Students on clinical rotations go through this cycle. First, you have to learn to function in this environment. You’re asked to go pull the chart up or find these films or find the charge nurse and find out when this MRI will be done. So when you say this to someone with no conception as to how a hospital looks or who anyone is, it’s a very daunting task. And the system isn’t very forgiving of your inability to navigate it.

After that is figuring out, ‘What is my role as a student?’ Only once you’ve settled into that can you get around to, ‘How do I practice medicine?’

On Day One, you’re going to be like, yeah, this is a hospital – your hospital, in fact. You’ll know where the cafeteria is, where the restrooms are, how to open up a patient chart and navigate it. You may not know who the charge nurse is on, say, the sixth floor, but you will walk up there knowing you need to know who that person is and that it’s critical to your success.

Your colleagues will walk in and not know what hit them. I remember, as an intern, I’d sit in the clerk’s chair at night, writing my notes, and I’d also answer the phone. And I’d call out to the nurses someone needs this or that and the nurses appreciated it. Then I had a nurse tell me, don’t sit in this chair during the day, this is the day clerk’s chair during the day. If you do, your name will be mud during your time here at this hospital.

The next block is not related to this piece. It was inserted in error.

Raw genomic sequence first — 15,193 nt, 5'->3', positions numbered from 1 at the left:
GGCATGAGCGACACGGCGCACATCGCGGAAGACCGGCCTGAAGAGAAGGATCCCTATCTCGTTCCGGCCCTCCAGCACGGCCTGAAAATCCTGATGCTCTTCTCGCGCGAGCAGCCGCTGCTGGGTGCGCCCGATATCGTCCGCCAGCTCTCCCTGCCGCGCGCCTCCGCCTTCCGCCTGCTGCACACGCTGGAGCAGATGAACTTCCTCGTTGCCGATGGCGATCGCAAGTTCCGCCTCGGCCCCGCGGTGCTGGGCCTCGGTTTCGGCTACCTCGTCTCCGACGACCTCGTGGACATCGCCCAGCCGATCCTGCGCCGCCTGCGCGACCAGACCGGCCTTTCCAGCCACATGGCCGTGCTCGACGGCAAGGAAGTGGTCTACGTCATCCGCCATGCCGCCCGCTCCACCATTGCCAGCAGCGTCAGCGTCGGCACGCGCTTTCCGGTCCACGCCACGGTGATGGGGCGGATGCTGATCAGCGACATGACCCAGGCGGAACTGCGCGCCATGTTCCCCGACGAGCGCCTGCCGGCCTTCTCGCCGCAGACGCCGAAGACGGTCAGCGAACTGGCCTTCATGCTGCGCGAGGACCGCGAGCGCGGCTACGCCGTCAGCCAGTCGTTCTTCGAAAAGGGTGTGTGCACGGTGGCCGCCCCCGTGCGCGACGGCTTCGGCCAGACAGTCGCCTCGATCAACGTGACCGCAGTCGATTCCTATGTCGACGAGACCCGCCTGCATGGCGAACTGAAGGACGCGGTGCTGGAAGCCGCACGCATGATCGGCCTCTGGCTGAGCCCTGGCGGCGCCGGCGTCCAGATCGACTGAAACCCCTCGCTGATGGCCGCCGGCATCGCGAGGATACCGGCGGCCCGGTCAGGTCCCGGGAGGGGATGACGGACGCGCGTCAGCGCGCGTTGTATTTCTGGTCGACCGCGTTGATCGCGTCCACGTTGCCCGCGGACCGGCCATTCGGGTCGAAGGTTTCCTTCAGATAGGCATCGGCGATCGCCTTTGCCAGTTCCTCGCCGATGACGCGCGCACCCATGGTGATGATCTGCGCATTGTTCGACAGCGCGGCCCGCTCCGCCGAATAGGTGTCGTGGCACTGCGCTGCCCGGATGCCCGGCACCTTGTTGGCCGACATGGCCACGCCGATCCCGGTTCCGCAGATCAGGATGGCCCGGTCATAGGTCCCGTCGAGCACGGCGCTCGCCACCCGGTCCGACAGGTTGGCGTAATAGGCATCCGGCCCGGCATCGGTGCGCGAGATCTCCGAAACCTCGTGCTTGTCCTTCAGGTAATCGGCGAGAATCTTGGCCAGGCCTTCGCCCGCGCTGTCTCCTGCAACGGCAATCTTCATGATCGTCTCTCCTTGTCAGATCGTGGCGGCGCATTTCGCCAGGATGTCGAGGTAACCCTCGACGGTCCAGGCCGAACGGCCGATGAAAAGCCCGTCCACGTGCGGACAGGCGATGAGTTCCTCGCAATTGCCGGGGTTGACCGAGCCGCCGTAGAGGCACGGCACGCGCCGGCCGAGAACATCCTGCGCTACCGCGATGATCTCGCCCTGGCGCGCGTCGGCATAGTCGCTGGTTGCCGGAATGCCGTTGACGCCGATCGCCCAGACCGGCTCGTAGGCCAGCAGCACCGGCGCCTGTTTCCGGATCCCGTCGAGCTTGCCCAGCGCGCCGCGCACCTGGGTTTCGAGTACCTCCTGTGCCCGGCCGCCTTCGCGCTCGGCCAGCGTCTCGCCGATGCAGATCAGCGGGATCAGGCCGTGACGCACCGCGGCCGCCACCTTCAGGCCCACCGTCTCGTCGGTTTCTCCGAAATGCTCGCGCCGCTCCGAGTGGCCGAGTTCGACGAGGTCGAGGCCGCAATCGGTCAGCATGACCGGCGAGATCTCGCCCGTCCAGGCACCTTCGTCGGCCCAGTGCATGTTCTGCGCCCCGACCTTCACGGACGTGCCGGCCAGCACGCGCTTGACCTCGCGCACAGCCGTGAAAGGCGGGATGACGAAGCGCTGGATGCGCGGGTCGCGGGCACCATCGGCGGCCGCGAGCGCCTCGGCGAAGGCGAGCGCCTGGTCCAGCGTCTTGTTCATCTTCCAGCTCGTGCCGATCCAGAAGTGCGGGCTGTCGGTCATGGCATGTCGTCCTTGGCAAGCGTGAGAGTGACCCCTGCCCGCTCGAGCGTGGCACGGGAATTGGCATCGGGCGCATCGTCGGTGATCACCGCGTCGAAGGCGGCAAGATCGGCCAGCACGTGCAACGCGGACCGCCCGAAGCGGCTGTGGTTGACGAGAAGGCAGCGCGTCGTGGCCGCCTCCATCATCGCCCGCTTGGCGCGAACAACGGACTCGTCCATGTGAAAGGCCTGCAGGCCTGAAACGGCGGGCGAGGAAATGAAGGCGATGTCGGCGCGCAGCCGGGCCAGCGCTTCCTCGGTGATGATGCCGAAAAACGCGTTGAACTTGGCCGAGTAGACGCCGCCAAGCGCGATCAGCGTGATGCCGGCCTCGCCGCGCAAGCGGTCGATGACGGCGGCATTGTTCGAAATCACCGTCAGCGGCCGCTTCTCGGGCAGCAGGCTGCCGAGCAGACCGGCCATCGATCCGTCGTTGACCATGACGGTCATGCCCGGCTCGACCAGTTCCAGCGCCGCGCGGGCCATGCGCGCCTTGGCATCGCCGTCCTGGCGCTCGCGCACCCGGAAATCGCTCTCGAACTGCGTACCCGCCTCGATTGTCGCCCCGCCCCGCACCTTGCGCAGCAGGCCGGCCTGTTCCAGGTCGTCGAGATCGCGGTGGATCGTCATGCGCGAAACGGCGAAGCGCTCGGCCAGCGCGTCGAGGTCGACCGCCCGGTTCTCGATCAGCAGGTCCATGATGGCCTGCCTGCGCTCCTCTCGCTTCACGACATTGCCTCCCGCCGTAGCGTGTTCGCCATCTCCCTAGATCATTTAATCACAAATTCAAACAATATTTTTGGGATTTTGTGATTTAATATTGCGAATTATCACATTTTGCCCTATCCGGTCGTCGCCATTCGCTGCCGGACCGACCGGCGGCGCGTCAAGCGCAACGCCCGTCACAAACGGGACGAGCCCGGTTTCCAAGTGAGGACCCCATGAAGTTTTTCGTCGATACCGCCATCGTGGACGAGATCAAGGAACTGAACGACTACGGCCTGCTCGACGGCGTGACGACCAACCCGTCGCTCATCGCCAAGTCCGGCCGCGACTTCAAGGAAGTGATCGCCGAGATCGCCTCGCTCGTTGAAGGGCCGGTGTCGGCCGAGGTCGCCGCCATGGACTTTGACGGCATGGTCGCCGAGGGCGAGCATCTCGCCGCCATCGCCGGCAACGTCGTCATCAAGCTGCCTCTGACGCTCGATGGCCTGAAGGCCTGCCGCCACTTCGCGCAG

DW: (laughs)

MH: So I began to sit in the chair across from that chair and got to be very good friends with that clerk. Even as a hospital doctor, I never would sit in her chair.

DW: There’s a unique culture in a hospital, and having worked in one for so long, I really have a feel for it. Having been a CNA [certified nurse assistant], I know CNAs think a certain way. And having been a nurse for the past year and a half, I know nurses think a certain way. There’s this kind of camaraderie because they’re the front line staff. There’s a degree of intimacy that doesn’t occur at the physician level. You’re up in a patient’s personal space and personal business, which doctors find unusual.